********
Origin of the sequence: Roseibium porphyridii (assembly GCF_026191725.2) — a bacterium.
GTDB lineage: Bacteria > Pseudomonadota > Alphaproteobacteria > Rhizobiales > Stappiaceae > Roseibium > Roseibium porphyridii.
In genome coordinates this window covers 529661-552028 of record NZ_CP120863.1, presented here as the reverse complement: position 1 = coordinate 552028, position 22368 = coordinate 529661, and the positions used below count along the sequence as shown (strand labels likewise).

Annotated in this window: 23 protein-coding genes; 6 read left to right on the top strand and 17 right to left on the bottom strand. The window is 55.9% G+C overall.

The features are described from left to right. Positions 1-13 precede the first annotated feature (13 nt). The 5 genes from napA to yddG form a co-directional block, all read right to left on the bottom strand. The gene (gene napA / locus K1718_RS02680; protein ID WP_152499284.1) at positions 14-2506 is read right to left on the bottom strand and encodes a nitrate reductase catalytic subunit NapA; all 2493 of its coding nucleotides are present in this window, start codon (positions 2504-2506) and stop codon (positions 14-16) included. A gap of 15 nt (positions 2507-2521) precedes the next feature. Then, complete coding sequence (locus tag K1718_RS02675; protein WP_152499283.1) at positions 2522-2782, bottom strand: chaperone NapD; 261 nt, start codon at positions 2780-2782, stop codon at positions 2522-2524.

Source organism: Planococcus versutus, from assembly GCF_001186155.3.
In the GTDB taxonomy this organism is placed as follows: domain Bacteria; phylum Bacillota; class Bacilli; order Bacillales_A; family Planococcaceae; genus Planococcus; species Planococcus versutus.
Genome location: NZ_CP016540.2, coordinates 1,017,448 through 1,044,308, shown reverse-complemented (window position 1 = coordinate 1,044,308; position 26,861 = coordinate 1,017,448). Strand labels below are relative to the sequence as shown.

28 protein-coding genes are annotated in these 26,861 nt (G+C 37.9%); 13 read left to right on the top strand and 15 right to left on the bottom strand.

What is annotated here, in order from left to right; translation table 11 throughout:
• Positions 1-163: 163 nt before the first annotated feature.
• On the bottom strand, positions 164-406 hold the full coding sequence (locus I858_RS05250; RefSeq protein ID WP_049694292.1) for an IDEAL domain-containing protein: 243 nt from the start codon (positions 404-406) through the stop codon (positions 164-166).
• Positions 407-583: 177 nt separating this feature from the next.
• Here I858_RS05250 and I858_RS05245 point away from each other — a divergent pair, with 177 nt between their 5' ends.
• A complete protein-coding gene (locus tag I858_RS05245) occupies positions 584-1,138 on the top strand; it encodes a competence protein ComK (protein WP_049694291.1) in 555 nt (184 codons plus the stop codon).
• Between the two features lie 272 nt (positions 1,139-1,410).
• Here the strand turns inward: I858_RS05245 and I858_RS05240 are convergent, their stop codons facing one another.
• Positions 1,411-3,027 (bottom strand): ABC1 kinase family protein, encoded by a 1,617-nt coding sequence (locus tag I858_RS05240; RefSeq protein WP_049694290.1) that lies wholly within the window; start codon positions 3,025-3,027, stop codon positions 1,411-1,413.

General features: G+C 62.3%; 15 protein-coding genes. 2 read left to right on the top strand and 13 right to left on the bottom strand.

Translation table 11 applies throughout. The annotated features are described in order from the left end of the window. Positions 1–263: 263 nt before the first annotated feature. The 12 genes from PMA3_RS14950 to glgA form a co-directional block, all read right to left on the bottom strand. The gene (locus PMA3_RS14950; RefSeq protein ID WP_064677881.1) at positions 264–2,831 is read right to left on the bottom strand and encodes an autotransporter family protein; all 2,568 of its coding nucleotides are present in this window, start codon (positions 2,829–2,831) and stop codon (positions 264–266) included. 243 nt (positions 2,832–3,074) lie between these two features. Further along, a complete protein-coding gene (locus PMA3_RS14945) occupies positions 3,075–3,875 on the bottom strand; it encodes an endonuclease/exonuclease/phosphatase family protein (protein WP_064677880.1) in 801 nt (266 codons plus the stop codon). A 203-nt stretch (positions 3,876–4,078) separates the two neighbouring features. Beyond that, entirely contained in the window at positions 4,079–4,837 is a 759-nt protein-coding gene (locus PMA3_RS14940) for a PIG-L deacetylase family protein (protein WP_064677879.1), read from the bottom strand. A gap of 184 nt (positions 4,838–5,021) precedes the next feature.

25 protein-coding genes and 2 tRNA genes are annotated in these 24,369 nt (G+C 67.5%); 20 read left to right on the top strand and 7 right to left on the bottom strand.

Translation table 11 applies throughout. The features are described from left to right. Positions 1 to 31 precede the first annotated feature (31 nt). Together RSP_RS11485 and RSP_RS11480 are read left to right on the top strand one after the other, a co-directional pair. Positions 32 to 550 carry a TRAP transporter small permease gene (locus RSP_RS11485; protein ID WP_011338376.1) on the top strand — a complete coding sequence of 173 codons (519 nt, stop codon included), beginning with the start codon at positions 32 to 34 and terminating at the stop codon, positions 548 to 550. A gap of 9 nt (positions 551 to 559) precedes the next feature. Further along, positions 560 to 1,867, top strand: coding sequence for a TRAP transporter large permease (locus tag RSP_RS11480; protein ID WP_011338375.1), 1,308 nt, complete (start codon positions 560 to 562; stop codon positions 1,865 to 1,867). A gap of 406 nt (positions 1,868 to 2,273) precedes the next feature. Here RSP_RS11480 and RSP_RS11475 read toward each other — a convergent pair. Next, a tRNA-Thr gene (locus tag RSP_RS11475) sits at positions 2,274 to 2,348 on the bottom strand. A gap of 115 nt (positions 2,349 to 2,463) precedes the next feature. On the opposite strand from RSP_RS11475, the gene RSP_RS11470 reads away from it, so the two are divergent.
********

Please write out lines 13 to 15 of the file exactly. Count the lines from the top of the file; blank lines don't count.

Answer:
• Positions 407-583: 177 nt separating this feature from the next.
• Here I858_RS05250 and I858_RS05245 point away from each other — a divergent pair, with 177 nt between their 5' ends.
• A complete protein-coding gene (locus tag I858_RS05245) occupies positions 584-1,138 on the top strand; it encodes a competence protein ComK (protein WP_049694291.1) in 555 nt (184 codons plus the stop codon).